Showing posts with label growing kids. Show all posts
Showing posts with label growing kids. Show all posts

Tuesday, March 25, 2008

Preschool Learning For Parents: Your Child's Height & Factors For Physical Growth

Physical Growth In Children:

Genetic factors are important to physical growth. Tall parents tend to have tall children and short parents tend to have short children. However an interesting phenomenon called "regression toward the mean" has been observed.

Tall parents have children who are taller than average but shorter than their parents. Short parents have children who are shorter than average but are taller than their parents. Children grow upwards, but not steadily. For long periods children may not grow at all.

At other times they may exhibit rapid growth spurts. Your doctor will record the growth for your child on a growth chart. After recording a series of heights and weights at different ages, you can visualize the growth of your child.

If growth is extremely fast or stops for a long period, it will show up on the graph much more clearly, than through the traditional marks on the wall. At some time during growth and development, most children will be high or low on something.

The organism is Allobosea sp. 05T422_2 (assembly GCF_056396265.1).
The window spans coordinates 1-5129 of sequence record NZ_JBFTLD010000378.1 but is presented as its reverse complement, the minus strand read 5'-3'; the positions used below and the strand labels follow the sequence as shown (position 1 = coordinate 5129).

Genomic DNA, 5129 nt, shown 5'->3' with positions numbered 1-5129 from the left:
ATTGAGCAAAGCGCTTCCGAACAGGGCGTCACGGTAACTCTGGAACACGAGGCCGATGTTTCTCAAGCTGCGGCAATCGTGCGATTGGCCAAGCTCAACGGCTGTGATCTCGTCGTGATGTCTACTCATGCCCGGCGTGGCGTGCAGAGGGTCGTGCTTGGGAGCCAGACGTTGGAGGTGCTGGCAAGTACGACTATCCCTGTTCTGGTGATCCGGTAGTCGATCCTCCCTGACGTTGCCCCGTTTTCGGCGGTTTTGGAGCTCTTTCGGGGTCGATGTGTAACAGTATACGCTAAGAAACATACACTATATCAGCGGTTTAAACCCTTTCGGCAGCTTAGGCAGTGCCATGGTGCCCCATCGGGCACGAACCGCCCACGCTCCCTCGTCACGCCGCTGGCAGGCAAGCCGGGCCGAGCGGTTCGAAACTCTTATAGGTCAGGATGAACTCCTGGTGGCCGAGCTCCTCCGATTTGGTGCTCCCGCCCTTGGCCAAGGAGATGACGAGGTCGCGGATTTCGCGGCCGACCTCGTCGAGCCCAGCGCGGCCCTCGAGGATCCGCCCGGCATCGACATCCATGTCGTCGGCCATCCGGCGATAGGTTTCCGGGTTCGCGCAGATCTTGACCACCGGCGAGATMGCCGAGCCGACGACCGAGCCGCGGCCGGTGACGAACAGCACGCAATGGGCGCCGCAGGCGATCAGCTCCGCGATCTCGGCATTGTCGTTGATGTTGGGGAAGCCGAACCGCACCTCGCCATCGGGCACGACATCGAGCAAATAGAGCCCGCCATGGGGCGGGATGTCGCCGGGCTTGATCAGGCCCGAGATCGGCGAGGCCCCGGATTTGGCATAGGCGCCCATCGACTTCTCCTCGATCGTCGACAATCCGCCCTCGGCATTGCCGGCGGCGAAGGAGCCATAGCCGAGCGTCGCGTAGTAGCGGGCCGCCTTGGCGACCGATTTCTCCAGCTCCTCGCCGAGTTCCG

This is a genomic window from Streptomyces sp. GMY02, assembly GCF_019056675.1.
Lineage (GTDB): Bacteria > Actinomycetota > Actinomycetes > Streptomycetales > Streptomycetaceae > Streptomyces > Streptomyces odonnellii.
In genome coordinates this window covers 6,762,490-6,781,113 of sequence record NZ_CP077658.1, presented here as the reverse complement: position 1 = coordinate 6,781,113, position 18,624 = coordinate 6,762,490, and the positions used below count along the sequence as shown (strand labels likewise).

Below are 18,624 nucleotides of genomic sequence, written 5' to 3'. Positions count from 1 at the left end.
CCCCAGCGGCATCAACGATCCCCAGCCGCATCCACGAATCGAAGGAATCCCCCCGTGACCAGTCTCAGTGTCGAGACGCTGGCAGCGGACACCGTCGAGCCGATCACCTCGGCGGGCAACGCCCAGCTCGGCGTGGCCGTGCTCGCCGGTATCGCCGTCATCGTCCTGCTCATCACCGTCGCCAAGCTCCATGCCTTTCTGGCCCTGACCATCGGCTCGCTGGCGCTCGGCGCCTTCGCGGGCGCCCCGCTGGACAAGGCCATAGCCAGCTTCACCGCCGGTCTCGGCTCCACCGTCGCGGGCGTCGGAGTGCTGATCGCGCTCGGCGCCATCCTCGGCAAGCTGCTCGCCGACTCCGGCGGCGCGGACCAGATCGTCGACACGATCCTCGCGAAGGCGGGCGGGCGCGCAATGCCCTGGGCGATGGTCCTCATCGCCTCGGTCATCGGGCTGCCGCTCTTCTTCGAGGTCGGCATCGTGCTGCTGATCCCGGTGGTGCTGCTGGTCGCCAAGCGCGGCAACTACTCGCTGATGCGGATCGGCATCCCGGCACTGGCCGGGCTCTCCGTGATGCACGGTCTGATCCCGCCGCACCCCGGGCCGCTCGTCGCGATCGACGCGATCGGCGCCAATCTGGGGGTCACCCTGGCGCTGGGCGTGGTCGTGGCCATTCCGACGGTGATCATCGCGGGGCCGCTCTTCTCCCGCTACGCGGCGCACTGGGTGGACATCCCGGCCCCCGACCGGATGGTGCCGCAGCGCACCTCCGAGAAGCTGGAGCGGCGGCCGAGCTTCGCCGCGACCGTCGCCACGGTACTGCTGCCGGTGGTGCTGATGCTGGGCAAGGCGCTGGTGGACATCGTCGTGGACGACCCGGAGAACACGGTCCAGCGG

Height has always seemed a trivial characteristic by which to judge any person. Unfortunately, our culture has traditionally placed values on various heights. Being tall has been as an asset for boys but a problem for girls.

Some parents are concerned that their children will be handicapped for being too tall or too short, and seek out ways to change growth patterns. Many tall women might remember being teased because of their height when they were younger.

Initially, growth is controlled by the growth and the thyroid hormone. During puberty, additional hormones kick in. as adolescents reach puberty, the pituitary gland increase the secretion of a hormone called follicle-stimulating hormone (FSH).

For boys no single dramatic event makes clear that puberty is on its way. There is a typical sequence of changes however that might not be immediately obvious, because they tend to occur over a fairly long period, and begin between 9 and 14.

Alvaro Castillo has been writing health articles for five years. One of his specializations has been on parenting and pregnancy. If you would like to get the best out of parenting, then visit his website at http://www.myhomeparent.com or visit his blog at http://myhomeparent.blogspot.com to share your opinion.
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